Tradition, Clay, and the Open Road
From the wings of eagles to tires on the blacktop, Natalie Sandia’s pottery and family legacy have been all about the journey.
“Me and my dad, we used to travel all over most of the United States delivering pottery,” Natalie says, “and that was just so awesome. I got to meet a lot of people, and see the way he used to pack the pottery and everything. The road trips we took, it was just something else.”
Natalie is a full-time pottery artist, known for her genie vases, and prominent use of feather motifs on her finely crafted pottery to represent her Eagle Clan. She started making pottery after high school, around the age of 18. “I was pretty much taught by my mom, but it wasn’t her telling me how to do it,” she recalls. “She just told me, ‘Look at it closely, what do you think, how do you think it looks?’ and I would see that it was lopsided or something like that, and if didn’t look right, I had to rebuild it up again until it looked perfect.”
Descended from many generations of potters from Jemez and Acoma, it was a close tie to tradition that led her to join the family business with her parents, Wilbert and Geraldine Sandia.
“My parents had pretty much lived on pottery-making all their lives,” Natalie says. “Traveling with my dad all across most of the United States delivering pottery is how I learned to do my business, through retail and wholesale prices. So we were the ones traveling while my mom was home making pottery. He’s the one that taught me the business side, while my mom taught me with the clay.”
Although Wilbert has passed on, Natalie continued to make, sell, and deliver pottery, after a short hiatus. “It was hard when he passed away,” Natalie shares. “A few months later, we went to California. Coming back, we stopped at Scottsdale to sell pottery—I couldn’t do it. It was hard. I couldn’t do it, I couldn’t sell. I think I’ve gotten over that now, but that was something else that really hurt me in here. (Taps chest.) I had to say no to the next few stores.”
Those beloved trips with her dad are kept close to her heart, and Natalie eagerly talks about them.
“The last trip he bought me was Wisconsin, the Schemitzun pow wow. My son was singing in the drum group, and my mom took some pottery. My dad took me to the travel place and goes, ‘Let me go in and pay,’ and he comes out and hands me a ticket, and that’s the last trip he bought me was Wisconsin to help my mom out. And then when I came home, he goes, ‘It’s a dream come true, huh?’ and I said, ‘Oh my god, yes it was.’”
Natalie’s thoughts frequently drifted to her dad while she was making the Pueblo Pottery Mug. “I think he’s so proud of me,” Natalie says, smiling warmly, “because he’s always wanted something like this, for someone in the family to be out there in the public, to be really known.”
When Natalie was approached to create the piece for the Pueblo Pottery Mug, it was a tight deadline of only two weeks, but she decided to go for it.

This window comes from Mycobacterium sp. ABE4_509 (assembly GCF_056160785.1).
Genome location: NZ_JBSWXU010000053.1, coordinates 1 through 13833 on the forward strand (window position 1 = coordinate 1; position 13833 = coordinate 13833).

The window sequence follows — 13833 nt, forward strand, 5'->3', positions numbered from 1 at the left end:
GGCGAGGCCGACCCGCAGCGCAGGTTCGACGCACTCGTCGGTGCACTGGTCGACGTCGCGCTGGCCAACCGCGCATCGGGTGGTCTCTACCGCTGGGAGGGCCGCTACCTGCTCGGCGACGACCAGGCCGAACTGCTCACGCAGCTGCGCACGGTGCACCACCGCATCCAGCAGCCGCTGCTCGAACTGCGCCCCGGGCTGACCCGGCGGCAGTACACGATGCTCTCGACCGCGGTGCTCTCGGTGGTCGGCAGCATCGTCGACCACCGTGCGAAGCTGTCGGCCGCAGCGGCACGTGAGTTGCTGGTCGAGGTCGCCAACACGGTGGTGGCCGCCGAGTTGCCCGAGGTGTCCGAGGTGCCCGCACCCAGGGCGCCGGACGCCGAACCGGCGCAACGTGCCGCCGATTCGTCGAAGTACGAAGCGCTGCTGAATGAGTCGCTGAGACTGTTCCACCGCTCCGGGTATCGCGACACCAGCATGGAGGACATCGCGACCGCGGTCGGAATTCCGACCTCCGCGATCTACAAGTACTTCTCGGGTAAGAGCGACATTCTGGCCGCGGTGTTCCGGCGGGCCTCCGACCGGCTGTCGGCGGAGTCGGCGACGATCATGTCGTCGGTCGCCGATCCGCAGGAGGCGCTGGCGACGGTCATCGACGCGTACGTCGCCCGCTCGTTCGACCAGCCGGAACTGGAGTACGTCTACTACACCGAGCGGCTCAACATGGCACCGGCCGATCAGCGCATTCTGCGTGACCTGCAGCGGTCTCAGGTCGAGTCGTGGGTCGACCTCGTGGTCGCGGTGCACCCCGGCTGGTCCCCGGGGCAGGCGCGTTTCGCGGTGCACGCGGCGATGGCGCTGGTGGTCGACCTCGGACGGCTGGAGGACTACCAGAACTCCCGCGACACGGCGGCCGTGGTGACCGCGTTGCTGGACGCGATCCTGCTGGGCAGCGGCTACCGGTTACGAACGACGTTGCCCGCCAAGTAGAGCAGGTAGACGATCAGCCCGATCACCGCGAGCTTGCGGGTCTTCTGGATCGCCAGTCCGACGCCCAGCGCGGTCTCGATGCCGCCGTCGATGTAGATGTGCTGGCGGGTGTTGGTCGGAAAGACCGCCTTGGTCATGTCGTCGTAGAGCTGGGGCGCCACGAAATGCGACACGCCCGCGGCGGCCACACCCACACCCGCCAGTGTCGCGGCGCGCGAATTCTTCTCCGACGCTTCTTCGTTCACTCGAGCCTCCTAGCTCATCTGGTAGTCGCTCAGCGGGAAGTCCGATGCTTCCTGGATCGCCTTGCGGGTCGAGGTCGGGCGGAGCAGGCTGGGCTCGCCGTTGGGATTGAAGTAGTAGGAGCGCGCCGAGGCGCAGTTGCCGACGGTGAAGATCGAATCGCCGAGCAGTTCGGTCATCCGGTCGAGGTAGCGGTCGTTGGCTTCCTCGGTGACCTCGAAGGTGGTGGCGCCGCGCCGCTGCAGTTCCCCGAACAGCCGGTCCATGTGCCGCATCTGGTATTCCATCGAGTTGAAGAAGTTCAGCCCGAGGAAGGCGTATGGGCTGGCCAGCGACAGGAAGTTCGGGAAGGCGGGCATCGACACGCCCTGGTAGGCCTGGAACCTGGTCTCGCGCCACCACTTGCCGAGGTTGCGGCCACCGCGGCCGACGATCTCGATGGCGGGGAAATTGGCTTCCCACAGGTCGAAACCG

The first mug turned out too small. “I said, ‘Oh my god, it’s not right, and I only have two weeks to do this,” but got it just right on the third try. “It was short time. It was real stressful, but I did it, got it done, and I’m proud.”
Natalie says the shape of the mug influenced the design she created. “I wanted to put the daisy on there, but for some reason I thought it was not going to look right, so I did the traditional steps and feather designs,” she says. “It’s just something that comes to my mind, you know, what will look nice.”About being part of the Pueblo Pottery Mug series, Natalie says, “It’s just so special, starting from the mug to now, the whole process is wonderful. It’s amazing how it’s gonna be out there. It’s going to be so special to see people buying it, people owning one, and it’s just something else.”
The Indian Pueblo Store asked Natalie if there’s anything she wants the people buying the mug to know: “It was made with love. It was just so special doing this project.”
Additional background on the Pueblo Pottery Mugs:
In January 2015, five Pueblo potters, Erik Fender (San Ildefonso), Elizabeth Medina (Zia), Frederica Antonio (Acoma), Patricia Lowden (Acoma), and Robin Teller (Isleta), were commissioned by the Indian Pueblo Store to create traditional Pueblo pottery in the form of a contemporary coffee mug, which could be replicated.
The popularity of the mugs prompted the commission of a second series of Pueblo Pottery Mugs, this time with designs by Martha Romero (Nambé), Carlos Laate (Zuni), Denise Chavarria (Santa Clara), Helen Bird (Santo Domingo), and a collaboration from Lisa Holt (Cochiti) and Harlan Reano (Santo Domingo).
Series two debuted with Martha Romero’s design just before Christmas 2017, with the others being released at intervals through mid-February 2018. Series three debuted in October 2018 with mugs from Juanita Fragua (Jemez), Clarence Cruz (Ohkay Owingeh), Natalie Sandia (Jemez), Myron Sarracino (Laguna), and Hubert Candelario (San Felipe). The goal is to eventually have potters from each of New Mexico’s 19 Pueblos produce a mug design representing their pueblo.
The originals for series one through three are on display at the Indian Pueblo Store, located inside the Indian Pueblo Cultural Center. All of the participating artists receive royalties for each mug sold, with proceeds also supporting the Indian Pueblo Cultural Center and the 19 Pueblos of New Mexico.